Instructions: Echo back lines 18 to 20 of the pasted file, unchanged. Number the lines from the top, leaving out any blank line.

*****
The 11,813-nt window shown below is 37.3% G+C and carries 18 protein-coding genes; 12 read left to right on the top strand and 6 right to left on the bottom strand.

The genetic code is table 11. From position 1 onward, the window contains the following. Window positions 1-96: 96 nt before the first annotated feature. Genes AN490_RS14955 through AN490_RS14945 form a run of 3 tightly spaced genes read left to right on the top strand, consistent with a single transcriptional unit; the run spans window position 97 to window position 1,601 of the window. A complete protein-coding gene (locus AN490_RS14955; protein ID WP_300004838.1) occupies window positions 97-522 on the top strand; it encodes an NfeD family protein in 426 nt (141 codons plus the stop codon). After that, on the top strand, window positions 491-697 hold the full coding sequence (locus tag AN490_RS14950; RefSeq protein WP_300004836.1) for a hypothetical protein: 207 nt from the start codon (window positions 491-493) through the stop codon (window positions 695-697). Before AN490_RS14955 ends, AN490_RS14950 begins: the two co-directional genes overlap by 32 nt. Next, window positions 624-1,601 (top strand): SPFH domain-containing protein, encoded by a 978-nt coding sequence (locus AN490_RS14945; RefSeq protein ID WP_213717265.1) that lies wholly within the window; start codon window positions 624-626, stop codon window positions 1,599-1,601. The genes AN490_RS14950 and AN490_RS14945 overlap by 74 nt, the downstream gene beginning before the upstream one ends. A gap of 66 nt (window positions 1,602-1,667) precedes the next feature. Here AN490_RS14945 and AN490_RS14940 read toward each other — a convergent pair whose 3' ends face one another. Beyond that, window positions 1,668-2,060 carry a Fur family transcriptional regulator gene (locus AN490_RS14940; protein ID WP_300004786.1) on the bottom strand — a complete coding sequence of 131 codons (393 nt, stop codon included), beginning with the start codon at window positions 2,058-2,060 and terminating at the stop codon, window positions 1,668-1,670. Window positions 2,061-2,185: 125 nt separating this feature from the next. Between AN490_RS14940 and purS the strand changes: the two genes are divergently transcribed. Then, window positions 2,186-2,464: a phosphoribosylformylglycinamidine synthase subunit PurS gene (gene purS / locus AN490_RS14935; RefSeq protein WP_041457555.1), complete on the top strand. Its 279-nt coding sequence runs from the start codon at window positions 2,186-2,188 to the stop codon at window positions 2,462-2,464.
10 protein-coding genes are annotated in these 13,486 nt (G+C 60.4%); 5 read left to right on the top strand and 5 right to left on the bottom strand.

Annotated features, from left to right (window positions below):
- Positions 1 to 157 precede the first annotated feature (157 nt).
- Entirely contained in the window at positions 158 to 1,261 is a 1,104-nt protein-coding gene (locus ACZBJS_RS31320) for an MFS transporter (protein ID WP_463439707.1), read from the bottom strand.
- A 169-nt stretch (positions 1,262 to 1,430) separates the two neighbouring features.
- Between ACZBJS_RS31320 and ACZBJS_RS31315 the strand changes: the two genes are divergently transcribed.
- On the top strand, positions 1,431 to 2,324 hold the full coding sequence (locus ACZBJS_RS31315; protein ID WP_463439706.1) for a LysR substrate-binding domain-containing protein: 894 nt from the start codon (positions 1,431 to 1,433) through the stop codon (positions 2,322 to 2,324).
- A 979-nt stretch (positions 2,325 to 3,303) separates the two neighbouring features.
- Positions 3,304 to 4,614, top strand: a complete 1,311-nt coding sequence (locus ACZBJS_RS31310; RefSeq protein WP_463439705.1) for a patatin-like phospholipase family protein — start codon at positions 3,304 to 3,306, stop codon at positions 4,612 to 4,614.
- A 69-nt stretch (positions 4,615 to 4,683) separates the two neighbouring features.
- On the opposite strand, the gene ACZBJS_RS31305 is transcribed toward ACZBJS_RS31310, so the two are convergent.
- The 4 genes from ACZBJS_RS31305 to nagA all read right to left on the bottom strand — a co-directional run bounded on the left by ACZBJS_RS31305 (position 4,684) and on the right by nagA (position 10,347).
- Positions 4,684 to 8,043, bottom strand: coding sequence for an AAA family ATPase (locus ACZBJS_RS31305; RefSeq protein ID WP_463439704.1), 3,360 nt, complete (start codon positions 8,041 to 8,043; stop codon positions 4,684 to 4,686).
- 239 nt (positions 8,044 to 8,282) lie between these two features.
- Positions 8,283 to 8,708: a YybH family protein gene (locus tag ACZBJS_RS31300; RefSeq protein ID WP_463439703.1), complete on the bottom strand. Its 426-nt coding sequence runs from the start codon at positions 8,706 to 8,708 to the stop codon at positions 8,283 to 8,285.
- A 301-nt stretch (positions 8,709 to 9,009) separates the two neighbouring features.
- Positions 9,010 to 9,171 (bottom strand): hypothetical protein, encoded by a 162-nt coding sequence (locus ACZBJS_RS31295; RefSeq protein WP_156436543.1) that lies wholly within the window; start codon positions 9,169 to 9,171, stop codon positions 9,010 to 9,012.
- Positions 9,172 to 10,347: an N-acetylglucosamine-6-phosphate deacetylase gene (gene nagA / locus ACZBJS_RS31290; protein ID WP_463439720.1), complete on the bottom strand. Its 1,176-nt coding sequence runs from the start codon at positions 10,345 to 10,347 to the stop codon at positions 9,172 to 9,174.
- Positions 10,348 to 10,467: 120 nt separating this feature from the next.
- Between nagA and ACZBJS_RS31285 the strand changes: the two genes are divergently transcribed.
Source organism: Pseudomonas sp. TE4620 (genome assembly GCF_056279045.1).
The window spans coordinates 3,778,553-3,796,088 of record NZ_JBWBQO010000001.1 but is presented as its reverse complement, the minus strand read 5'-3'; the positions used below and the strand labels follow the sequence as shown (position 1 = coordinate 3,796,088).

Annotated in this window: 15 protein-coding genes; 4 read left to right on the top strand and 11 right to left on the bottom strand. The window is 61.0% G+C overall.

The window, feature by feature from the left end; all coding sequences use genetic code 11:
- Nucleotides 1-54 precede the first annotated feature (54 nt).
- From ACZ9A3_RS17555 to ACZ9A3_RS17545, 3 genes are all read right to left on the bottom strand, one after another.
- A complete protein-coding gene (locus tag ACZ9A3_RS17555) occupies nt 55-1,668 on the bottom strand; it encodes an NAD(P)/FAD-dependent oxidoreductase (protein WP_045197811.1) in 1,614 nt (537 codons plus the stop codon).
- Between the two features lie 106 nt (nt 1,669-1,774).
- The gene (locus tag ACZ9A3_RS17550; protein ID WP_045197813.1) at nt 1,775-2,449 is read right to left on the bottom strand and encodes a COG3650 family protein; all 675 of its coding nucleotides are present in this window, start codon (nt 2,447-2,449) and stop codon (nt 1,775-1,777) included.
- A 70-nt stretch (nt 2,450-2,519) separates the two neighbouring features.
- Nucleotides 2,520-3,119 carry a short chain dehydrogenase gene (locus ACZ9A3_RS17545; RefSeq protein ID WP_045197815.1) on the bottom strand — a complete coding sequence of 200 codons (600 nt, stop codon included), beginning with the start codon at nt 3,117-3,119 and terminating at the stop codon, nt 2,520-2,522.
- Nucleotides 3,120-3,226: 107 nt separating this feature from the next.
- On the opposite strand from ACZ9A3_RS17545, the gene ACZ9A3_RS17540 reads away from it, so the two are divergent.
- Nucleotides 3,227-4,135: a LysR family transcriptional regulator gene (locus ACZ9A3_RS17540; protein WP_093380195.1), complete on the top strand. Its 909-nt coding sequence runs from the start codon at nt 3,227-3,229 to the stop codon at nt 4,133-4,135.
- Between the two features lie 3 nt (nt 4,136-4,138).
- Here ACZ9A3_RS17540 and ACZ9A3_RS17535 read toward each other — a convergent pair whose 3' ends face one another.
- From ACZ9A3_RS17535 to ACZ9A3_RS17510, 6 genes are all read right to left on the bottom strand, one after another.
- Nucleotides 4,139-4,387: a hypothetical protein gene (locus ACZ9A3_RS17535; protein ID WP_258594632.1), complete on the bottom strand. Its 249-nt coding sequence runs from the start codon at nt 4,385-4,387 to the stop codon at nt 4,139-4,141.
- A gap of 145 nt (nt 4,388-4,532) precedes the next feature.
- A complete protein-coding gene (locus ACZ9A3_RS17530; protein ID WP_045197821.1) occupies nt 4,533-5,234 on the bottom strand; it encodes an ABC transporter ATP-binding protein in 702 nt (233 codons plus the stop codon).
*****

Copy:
- A 301-nt stretch (positions 8,709 to 9,009) separates the two neighbouring features.
- Positions 9,010 to 9,171 (bottom strand): hypothetical protein, encoded by a 162-nt coding sequence (locus ACZBJS_RS31295; RefSeq protein WP_156436543.1) that lies wholly within the window; start codon positions 9,169 to 9,171, stop codon positions 9,010 to 9,012.
- Positions 9,172 to 10,347: an N-acetylglucosamine-6-phosphate deacetylase gene (gene nagA / locus ACZBJS_RS31290; protein ID WP_463439720.1), complete on the bottom strand. Its 1,176-nt coding sequence runs from the start codon at positions 10,345 to 10,347 to the stop codon at positions 9,172 to 9,174.